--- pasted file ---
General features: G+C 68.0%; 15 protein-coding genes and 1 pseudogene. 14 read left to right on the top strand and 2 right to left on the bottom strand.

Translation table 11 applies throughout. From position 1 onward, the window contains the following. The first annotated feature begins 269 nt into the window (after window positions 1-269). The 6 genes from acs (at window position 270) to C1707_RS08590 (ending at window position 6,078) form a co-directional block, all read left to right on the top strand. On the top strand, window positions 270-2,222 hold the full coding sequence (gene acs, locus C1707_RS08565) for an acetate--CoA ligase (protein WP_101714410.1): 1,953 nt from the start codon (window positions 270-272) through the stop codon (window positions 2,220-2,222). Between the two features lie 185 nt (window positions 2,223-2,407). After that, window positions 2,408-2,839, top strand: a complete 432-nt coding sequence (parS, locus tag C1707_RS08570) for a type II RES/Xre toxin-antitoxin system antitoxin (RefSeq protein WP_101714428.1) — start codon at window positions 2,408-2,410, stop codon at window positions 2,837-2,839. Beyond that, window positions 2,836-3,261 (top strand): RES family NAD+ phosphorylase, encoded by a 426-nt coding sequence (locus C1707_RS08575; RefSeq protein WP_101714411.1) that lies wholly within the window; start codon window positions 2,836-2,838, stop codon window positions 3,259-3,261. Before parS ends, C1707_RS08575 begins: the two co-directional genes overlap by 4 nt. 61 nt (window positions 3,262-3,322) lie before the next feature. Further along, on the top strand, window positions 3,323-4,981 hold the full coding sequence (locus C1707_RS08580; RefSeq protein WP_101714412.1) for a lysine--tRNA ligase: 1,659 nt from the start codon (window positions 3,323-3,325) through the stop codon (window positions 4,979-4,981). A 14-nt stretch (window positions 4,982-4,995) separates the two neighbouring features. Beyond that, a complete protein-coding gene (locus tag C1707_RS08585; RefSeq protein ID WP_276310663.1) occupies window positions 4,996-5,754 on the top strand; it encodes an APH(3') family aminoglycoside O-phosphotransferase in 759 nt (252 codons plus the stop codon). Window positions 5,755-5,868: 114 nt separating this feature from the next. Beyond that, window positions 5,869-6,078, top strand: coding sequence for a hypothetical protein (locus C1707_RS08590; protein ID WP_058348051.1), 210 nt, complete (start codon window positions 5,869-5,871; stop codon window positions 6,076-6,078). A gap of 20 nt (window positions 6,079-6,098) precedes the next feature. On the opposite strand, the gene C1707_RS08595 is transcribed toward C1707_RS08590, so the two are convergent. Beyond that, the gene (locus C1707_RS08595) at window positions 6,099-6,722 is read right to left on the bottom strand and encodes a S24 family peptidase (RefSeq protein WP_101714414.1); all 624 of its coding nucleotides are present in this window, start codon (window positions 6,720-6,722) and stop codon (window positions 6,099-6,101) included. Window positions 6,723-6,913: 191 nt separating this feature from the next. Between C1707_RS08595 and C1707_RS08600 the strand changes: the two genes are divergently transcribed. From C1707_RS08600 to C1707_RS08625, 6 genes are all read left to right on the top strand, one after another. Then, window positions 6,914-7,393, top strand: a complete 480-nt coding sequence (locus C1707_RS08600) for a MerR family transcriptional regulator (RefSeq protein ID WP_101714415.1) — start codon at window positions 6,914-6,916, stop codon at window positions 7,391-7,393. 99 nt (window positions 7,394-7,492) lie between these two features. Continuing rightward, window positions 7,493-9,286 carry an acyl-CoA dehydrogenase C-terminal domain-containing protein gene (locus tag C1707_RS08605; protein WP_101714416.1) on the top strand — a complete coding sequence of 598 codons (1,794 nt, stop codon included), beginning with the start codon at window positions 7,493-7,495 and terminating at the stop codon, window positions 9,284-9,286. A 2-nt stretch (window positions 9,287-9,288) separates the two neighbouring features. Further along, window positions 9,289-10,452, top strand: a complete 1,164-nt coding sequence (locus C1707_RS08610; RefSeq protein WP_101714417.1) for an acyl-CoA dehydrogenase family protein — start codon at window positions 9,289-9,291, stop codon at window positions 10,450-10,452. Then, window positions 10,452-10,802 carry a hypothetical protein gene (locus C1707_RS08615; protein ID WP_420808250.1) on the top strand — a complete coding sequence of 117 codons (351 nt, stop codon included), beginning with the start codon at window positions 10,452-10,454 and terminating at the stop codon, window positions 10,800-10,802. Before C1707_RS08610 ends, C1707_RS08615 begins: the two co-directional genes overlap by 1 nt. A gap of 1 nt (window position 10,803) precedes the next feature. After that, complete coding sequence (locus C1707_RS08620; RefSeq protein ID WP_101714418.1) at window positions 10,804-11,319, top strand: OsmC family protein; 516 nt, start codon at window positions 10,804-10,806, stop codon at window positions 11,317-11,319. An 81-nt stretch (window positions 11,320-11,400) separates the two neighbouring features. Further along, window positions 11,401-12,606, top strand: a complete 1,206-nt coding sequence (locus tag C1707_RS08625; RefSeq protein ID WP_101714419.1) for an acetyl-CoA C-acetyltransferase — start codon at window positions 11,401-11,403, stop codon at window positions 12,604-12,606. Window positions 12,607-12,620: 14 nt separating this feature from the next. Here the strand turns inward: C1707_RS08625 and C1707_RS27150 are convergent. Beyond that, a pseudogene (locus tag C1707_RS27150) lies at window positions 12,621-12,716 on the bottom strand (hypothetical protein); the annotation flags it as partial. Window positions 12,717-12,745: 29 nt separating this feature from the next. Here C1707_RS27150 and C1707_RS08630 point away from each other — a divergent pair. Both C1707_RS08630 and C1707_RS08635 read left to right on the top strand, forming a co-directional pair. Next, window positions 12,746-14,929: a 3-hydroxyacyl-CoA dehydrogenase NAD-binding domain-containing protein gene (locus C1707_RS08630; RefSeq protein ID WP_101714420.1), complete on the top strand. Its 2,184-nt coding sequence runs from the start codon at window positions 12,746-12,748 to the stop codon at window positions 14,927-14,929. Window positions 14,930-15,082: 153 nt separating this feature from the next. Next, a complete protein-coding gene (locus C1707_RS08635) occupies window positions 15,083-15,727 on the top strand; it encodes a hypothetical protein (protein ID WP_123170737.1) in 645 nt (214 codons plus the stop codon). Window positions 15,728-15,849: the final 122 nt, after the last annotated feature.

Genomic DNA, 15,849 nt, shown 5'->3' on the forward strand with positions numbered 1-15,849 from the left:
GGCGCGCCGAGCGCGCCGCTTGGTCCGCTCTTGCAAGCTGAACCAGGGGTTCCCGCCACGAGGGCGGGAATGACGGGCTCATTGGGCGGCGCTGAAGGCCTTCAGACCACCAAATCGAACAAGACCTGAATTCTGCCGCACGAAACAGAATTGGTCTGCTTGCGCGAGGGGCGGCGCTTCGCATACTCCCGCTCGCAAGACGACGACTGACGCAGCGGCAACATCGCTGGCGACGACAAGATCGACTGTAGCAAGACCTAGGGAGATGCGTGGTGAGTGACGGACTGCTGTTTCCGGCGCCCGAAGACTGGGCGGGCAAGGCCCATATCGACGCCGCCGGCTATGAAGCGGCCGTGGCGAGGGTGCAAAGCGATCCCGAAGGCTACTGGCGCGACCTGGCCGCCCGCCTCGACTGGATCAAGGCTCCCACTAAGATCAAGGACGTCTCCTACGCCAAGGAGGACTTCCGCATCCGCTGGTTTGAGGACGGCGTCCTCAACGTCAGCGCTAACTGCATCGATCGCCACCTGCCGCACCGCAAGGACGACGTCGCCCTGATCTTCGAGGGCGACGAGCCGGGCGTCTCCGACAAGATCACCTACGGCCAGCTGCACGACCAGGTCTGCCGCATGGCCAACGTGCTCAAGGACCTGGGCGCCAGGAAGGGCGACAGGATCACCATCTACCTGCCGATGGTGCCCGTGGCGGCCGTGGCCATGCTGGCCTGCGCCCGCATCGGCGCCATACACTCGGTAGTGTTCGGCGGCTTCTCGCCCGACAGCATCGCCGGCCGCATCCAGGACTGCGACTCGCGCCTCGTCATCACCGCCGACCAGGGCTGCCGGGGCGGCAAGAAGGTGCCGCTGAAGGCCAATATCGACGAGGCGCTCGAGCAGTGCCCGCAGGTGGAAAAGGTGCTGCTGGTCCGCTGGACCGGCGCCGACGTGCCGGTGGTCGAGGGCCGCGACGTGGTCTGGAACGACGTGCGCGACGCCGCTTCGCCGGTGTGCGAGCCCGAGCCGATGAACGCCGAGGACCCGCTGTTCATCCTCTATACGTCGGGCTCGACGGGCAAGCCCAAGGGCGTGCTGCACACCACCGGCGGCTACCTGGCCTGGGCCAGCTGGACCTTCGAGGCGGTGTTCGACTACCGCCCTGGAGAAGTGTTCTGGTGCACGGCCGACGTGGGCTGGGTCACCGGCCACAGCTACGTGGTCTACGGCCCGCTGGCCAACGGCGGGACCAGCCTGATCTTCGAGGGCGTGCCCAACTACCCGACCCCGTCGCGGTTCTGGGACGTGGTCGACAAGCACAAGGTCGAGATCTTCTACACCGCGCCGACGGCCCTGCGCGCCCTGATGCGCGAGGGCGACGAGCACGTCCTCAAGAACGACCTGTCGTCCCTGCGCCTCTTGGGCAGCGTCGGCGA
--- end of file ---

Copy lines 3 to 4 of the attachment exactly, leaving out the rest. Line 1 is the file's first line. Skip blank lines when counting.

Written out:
Genomic DNA, 15,849 nt, shown 5'->3' on the forward strand with positions numbered 1-15,849 from the left:
GGCGCGCCGAGCGCGCCGCTTGGTCCGCTCTTGCAAGCTGAACCAGGGGTTCCCGCCACGAGGGCGGGAATGACGGGCTCATTGGGCGGCGCTGAAGGCCTTCAGACCACCAAATCGAACAAGACCTGAATTCTGCCGCACGAAACAGAATTGGTCTGCTTGCGCGAGGGGCGGCGCTTCGCATACTCCCGCTCGCAAGACGACGACTGACGCAGCGGCAACATCGCTGGCGACGACAAGATCGACTGTAGCAAGACCTAGGGAGATGCGTGGTGAGTGACGGACTGCTGTTTCCGGCGCCCGAAGACTGGGCGGGCAAGGCCCATATCGACGCCGCCGGCTATGAAGCGGCCGTGGCGAGGGTGCAAAGCGATCCCGAAGGCTACTGGCGCGACCTGGCCGCCCGCCTCGACTGGATCAAGGCTCCCACTAAGATCAAGGACGTCTCCTACGCCAAGGAGGACTTCCGCATCCGCTGGTTTGAGGACGGCGTCCTCAACGTCAGCGCTAACTGCATCGATCGCCACCTGCCGCACCGCAAGGACGACGTCGCCCTGATCTTCGAGGGCGACGAGCCGGGCGTCTCCGACAAGATCACCTACGGCCAGCTGCACGACCAGGTCTGCCGCATGGCCAACGTGCTCAAGGACCTGGGCGCCAGGAAGGGCGACAGGATCACCATCTACCTGCCGATGGTGCCCGTGGCGGCCGTGGCCATGCTGGCCTGCGCCCGCATCGGCGCCATACACTCGGTAGTGTTCGGCGGCTTCTCGCCCGACAGCATCGCCGGCCGCATCCAGGACTGCGACTCGCGCCTCGTCATCACCGCCGACCAGGGCTGCCGGGGCGGCAAGAAGGTGCCGCTGAAGGCCAATATCGACGAGGCGCTCGAGCAGTGCCCGCAGGTGGAAAAGGTGCTGCTGGTCCGCTGGACCGGCGCCGACGTGCCGGTGGTCGAGGGCCGCGACGTGGTCTGGAACGACGTGCGCGACGCCGCTTCGCCGGTGTGCGAGCCCGAGCCGATGAACGCCGAGGACCCGCTGTTCATCCTCTATACGTCGGGCTCGACGGGCAAGCCCAAGGGCGTGCTGCACACCACCGGCGGCTACCTGGCCTGGGCCAGCTGGACCTTCGAGGCGGTGTTCGACTACCGCCCTGGAGAAGTGTTCTGGTGCACGGCCGACGTGGGCTGGGTCACCGGCCACAGCTACGTGGTCTACGGCCCGCTGGCCAACGGCGGGACCAGCCTGATCTTCGAGGGCGTGCCCAACTACCCGACCCCGTCGCGGTTCTGGGACGTGGTCGACAAGCACAAGGTCGAGATCTTCTACACCGCGCCGACGGCCCTGCGCGCCCTGATGCGCGAGGGCGACGAGCACGTCCTCAAGAACGACCTGTCGTCCCTGCGCCTCTTGGGCAGCGTCGGCGA